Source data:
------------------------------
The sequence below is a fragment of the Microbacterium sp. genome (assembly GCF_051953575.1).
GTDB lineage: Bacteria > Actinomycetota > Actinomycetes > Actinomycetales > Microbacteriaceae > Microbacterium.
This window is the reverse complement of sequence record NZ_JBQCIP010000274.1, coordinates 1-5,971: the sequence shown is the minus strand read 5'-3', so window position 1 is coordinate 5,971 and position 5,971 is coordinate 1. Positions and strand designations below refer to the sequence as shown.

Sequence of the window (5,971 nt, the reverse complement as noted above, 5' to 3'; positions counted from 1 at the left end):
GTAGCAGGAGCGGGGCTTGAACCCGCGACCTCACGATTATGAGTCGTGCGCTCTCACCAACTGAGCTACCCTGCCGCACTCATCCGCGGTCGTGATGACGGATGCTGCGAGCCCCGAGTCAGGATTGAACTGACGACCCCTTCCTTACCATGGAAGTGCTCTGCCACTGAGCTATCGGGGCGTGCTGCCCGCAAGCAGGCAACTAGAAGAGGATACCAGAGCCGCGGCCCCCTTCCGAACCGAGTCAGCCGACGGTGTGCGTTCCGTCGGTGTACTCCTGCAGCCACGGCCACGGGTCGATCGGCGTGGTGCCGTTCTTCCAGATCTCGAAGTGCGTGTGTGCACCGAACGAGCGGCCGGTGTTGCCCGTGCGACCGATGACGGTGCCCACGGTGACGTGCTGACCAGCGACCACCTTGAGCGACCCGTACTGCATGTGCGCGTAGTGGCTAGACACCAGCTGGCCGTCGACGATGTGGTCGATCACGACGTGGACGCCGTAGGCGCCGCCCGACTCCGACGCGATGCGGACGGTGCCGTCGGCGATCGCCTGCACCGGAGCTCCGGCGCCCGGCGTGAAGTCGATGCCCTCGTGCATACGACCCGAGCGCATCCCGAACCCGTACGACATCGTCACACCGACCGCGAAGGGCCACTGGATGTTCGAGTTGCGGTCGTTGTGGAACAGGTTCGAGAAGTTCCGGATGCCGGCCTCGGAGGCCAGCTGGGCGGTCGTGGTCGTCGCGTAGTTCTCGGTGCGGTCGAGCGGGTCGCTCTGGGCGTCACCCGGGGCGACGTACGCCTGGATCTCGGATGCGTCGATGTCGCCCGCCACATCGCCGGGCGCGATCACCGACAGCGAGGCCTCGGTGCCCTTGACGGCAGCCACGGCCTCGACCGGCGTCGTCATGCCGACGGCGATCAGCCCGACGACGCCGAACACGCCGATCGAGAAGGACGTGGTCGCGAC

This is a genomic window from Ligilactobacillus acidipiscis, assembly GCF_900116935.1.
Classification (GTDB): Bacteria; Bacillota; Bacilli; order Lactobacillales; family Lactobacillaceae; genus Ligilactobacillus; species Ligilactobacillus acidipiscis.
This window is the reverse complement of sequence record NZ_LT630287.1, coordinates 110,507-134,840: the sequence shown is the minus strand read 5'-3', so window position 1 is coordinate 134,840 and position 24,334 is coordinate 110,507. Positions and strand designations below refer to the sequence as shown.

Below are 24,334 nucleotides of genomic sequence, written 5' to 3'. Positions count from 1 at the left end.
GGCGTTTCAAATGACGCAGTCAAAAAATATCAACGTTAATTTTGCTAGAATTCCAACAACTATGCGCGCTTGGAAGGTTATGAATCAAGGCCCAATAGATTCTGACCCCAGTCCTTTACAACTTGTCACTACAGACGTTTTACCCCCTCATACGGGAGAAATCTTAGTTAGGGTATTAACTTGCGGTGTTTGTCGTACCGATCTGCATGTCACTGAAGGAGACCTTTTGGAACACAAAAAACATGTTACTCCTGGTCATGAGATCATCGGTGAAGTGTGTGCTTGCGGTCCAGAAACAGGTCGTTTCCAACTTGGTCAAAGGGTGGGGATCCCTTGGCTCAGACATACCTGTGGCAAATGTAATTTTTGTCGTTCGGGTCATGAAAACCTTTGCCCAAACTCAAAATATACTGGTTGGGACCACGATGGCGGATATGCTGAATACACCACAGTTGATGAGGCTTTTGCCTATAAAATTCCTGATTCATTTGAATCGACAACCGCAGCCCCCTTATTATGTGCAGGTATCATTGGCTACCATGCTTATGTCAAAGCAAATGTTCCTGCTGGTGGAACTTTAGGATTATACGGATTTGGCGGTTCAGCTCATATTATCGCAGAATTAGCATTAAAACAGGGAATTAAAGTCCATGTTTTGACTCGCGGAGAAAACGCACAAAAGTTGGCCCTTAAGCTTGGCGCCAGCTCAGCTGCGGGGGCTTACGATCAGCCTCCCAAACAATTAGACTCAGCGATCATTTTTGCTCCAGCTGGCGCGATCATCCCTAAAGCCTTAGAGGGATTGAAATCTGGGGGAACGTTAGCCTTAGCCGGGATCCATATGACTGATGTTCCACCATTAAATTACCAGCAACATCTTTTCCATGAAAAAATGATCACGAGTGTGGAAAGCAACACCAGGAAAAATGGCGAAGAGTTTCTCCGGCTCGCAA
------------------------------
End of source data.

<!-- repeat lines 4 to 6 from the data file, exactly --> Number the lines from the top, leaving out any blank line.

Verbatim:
Sequence of the window (5,971 nt, the reverse complement as noted above, 5' to 3'; positions counted from 1 at the left end):
GTAGCAGGAGCGGGGCTTGAACCCGCGACCTCACGATTATGAGTCGTGCGCTCTCACCAACTGAGCTACCCTGCCGCACTCATCCGCGGTCGTGATGACGGATGCTGCGAGCCCCGAGTCAGGATTGAACTGACGACCCCTTCCTTACCATGGAAGTGCTCTGCCACTGAGCTATCGGGGCGTGCTGCCCGCAAGCAGGCAACTAGAAGAGGATACCAGAGCCGCGGCCCCCTTCCGAACCGAGTCAGCCGACGGTGTGCGTTCCGTCGGTGTACTCCTGCAGCCACGGCCACGGGTCGATCGGCGTGGTGCCGTTCTTCCAGATCTCGAAGTGCGTGTGTGCACCGAACGAGCGGCCGGTGTTGCCCGTGCGACCGATGACGGTGCCCACGGTGACGTGCTGACCAGCGACCACCTTGAGCGACCCGTACTGCATGTGCGCGTAGTGGCTAGACACCAGCTGGCCGTCGACGATGTGGTCGATCACGACGTGGACGCCGTAGGCGCCGCCCGACTCCGACGCGATGCGGACGGTGCCGTCGGCGATCGCCTGCACCGGAGCTCCGGCGCCCGGCGTGAAGTCGATGCCCTCGTGCATACGACCCGAGCGCATCCCGAACCCGTACGACATCGTCACACCGACCGCGAAGGGCCACTGGATGTTCGAGTTGCGGTCGTTGTGGAACAGGTTCGAGAAGTTCCGGATGCCGGCCTCGGAGGCCAGCTGGGCGGTCGTGGTCGTCGCGTAGTTCTCGGTGCGGTCGAGCGGGTCGCTCTGGGCGTCACCCGGGGCGACGTACGCCTGGATCTCGGATGCGTCGATGTCGCCCGCCACATCGCCGGGCGCGATCACCGACAGCGAGGCCTCGGTGCCCTTGACGGCAGCCACGGCCTCGACCGGCGTCGTCATGCCGACGGCGATCAGCCCGACGACGCCGAACACGCCGATCGAGAAGGACGTGGTCGCGAC

This is a genomic window from Ligilactobacillus acidipiscis, assembly GCF_900116935.1.